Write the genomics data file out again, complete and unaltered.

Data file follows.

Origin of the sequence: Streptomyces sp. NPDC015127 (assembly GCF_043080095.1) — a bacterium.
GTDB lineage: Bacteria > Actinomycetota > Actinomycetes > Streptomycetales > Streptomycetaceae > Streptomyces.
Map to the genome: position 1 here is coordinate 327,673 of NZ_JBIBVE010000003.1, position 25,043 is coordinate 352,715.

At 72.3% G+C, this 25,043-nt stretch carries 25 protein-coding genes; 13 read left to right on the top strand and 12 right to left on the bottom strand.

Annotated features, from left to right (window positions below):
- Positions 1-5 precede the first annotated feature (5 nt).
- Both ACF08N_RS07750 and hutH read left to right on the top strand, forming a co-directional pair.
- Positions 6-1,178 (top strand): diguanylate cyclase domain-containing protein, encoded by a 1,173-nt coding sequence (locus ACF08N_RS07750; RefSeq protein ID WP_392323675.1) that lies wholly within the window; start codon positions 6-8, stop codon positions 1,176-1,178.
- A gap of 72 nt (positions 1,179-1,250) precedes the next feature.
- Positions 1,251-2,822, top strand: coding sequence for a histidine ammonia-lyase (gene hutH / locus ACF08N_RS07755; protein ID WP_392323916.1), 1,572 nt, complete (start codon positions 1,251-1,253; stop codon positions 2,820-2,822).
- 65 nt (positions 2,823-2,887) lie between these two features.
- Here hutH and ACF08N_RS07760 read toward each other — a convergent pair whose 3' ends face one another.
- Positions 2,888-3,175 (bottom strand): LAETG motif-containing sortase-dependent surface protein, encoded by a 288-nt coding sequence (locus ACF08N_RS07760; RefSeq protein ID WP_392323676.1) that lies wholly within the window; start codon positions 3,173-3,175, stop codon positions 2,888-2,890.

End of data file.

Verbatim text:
Origin of the sequence: Streptomyces sp. NPDC015127 (assembly GCF_043080095.1) — a bacterium.
GTDB lineage: Bacteria > Actinomycetota > Actinomycetes > Streptomycetales > Streptomycetaceae > Streptomyces.
Map to the genome: position 1 here is coordinate 327,673 of NZ_JBIBVE010000003.1, position 25,043 is coordinate 352,715.

At 72.3% G+C, this 25,043-nt stretch carries 25 protein-coding genes; 13 read left to right on the top strand and 12 right to left on the bottom strand.

Annotated features, from left to right (window positions below):
- Positions 1-5 precede the first annotated feature (5 nt).
- Both ACF08N_RS07750 and hutH read left to right on the top strand, forming a co-directional pair.
- Positions 6-1,178 (top strand): diguanylate cyclase domain-containing protein, encoded by a 1,173-nt coding sequence (locus ACF08N_RS07750; RefSeq protein ID WP_392323675.1) that lies wholly within the window; start codon positions 6-8, stop codon positions 1,176-1,178.
- A gap of 72 nt (positions 1,179-1,250) precedes the next feature.
- Positions 1,251-2,822, top strand: coding sequence for a histidine ammonia-lyase (gene hutH / locus ACF08N_RS07755; protein ID WP_392323916.1), 1,572 nt, complete (start codon positions 1,251-1,253; stop codon positions 2,820-2,822).
- 65 nt (positions 2,823-2,887) lie between these two features.
- Here hutH and ACF08N_RS07760 read toward each other — a convergent pair whose 3' ends face one another.
- Positions 2,888-3,175 (bottom strand): LAETG motif-containing sortase-dependent surface protein, encoded by a 288-nt coding sequence (locus ACF08N_RS07760; RefSeq protein ID WP_392323676.1) that lies wholly within the window; start codon positions 3,173-3,175, stop codon positions 2,888-2,890.